Group Attempting to 3D Print a Gun Somehow Surprised When Their Printer is Confiscated
It’s hard to imagine that a group that’s trying to build a fully-functional weapon via 3D printing and then distribute those schematics would be surprised to find themselves constantly facing roadblocks, and yet the Wiki Weapons Project certainly appears to be genuinely shocked that the company that leased them a 3D printer has now confiscated it. Officially, Stratasys stated “It is the policy of Stratasys not to knowingly allow its printers to be used for illegal purposes.” Then they sent people to grab the device.
This isn’t even the first spat of trouble that the Wiki Weapons Project has run into during its tenure. Their Indiegogo campaign to raise $20,000 was shuttered by the fundraising site in August. Cody Wilson, the project director, and the rest of the scattered team then turned to the Bitcoin pseudo-currency in order to raise the rest. Roadblocks seem to be a common theme here.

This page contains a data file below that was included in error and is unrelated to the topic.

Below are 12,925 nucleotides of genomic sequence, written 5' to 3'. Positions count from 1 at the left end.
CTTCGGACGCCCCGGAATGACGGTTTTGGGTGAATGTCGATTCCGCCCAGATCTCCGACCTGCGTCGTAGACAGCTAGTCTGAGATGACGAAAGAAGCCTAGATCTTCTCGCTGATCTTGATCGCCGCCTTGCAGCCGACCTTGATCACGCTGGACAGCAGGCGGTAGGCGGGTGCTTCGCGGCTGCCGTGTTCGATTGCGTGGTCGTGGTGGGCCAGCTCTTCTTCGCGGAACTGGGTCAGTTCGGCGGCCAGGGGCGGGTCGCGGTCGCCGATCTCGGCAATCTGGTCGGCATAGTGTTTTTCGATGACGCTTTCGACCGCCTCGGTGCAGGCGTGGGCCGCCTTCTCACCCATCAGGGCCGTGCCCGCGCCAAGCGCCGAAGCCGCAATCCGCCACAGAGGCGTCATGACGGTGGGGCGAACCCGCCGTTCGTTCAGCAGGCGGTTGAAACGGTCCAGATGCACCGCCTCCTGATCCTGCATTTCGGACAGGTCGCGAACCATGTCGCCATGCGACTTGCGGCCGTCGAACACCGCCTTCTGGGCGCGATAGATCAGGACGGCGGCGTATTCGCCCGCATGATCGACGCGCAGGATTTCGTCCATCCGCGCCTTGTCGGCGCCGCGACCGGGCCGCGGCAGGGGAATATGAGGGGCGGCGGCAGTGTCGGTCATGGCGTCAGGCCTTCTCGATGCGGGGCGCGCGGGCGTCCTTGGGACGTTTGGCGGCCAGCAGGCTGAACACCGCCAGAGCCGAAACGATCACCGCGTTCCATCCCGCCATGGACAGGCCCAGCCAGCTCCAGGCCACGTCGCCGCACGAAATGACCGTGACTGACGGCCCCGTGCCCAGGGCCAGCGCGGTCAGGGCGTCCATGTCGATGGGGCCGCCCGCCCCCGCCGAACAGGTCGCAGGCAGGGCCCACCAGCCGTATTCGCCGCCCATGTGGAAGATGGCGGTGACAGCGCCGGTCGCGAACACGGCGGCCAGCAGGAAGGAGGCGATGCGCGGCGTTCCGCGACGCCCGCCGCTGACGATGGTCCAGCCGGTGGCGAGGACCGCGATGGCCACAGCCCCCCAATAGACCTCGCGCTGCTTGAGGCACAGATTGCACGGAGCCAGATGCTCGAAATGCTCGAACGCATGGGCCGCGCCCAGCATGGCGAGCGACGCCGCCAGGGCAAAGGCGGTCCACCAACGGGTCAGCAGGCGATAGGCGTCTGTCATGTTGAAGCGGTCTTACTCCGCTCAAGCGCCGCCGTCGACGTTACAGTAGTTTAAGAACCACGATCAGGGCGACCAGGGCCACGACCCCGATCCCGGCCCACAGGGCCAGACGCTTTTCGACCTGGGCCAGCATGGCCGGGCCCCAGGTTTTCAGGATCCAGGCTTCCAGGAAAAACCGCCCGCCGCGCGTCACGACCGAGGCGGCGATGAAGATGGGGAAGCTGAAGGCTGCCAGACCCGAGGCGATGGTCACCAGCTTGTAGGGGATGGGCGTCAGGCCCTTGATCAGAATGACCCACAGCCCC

Stratasys was only doing what the company found to be in their best interest, which is not to be associated with a DIY gunsmith operation. It doesn’t help that the legal area occupied by 3D printing objects like guns is a murky one. If Stratasys had somehow been drawn into a legal dispute over leasing their printer to the Wiki Weapons Project, it’s hard to say what the outcome might have been.
For now, can’t we all just agree that 3D printing guns is probably not something that’s going to remain legal?
- The Maker Faire was an interesting event
- New software finds and reinforces flaws inherent in 3D prints
- Wounded eagle gets fancy 3D printed beak
Have a tip we should know? email@example.com